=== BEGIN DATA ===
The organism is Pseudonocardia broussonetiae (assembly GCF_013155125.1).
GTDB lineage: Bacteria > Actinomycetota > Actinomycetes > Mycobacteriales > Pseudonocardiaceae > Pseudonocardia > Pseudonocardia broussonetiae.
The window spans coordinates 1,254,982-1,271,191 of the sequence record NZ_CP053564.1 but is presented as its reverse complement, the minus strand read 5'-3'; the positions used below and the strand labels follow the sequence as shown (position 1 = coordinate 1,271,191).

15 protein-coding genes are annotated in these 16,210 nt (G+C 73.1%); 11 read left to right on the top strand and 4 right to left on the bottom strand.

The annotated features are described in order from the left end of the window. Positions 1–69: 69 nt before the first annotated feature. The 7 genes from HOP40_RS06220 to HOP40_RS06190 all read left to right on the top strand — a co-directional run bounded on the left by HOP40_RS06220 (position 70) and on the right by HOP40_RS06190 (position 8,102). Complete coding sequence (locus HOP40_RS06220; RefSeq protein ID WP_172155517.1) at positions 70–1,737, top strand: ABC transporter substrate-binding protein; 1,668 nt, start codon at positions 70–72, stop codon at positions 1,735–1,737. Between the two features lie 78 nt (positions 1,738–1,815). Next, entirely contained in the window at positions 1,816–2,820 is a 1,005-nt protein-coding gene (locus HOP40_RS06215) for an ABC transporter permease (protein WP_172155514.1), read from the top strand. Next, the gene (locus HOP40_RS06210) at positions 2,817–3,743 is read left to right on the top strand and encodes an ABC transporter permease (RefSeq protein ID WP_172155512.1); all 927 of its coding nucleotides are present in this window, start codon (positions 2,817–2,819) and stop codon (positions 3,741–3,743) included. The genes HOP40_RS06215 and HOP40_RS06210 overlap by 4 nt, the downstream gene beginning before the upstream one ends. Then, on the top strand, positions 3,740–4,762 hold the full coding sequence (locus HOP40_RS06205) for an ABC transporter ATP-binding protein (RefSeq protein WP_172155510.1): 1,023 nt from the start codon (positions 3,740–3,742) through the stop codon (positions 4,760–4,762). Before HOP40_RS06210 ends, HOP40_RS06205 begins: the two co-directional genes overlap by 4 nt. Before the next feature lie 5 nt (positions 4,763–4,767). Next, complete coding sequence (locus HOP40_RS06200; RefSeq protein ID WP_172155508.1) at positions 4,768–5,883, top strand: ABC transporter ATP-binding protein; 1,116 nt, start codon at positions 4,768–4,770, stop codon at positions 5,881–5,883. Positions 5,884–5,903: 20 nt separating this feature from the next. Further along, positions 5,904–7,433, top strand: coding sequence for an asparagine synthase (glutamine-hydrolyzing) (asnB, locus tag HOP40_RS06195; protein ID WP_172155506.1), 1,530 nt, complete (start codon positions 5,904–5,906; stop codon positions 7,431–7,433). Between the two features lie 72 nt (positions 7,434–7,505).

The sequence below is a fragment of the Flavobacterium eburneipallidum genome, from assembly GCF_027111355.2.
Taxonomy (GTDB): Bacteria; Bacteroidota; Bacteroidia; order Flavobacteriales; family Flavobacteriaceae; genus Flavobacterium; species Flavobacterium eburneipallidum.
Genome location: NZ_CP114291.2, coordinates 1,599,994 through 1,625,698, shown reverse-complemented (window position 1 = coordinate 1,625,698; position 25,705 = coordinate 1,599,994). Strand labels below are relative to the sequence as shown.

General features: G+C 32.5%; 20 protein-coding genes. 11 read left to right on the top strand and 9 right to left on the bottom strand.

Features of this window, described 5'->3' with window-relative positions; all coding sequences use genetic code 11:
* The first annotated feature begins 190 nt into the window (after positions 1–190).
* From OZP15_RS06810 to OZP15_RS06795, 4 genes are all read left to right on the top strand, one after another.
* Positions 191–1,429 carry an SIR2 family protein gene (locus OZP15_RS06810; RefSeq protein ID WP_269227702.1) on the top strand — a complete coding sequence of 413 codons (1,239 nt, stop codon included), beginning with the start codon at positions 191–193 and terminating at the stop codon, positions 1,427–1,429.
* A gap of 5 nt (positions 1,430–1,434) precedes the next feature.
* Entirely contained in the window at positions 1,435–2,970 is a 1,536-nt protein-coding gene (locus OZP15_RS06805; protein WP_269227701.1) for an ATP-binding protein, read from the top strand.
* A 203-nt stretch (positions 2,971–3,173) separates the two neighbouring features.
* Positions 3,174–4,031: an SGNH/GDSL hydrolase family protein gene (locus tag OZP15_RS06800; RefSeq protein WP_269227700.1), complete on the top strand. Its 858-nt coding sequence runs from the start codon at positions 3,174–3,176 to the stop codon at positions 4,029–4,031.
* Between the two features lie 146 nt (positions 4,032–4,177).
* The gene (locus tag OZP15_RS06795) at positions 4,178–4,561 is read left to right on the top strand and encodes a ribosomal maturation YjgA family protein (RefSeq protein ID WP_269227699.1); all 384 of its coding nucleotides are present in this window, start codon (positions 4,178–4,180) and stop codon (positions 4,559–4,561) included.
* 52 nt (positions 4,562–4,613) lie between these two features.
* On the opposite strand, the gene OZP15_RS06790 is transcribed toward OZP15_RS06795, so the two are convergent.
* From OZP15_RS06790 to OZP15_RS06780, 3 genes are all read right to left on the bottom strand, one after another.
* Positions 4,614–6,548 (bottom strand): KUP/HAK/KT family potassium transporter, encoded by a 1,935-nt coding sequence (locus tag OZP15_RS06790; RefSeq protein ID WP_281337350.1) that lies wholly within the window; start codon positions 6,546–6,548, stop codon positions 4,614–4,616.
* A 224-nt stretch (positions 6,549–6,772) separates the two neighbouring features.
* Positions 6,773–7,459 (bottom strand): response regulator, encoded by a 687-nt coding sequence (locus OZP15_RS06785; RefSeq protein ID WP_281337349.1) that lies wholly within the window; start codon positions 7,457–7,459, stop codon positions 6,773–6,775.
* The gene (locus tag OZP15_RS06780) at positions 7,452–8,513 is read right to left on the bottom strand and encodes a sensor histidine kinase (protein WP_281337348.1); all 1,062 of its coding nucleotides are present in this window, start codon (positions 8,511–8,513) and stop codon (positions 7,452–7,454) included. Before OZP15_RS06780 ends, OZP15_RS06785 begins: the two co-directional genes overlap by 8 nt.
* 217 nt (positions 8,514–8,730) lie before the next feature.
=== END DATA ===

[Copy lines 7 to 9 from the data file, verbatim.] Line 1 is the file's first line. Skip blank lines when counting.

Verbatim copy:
Taxonomy (GTDB): Bacteria; Bacteroidota; Bacteroidia; order Flavobacteriales; family Flavobacteriaceae; genus Flavobacterium; species Flavobacterium eburneipallidum.
Genome location: NZ_CP114291.2, coordinates 1,599,994 through 1,625,698, shown reverse-complemented (window position 1 = coordinate 1,625,698; position 25,705 = coordinate 1,599,994). Strand labels below are relative to the sequence as shown.

General features: G+C 32.5%; 20 protein-coding genes. 11 read left to right on the top strand and 9 right to left on the bottom strand.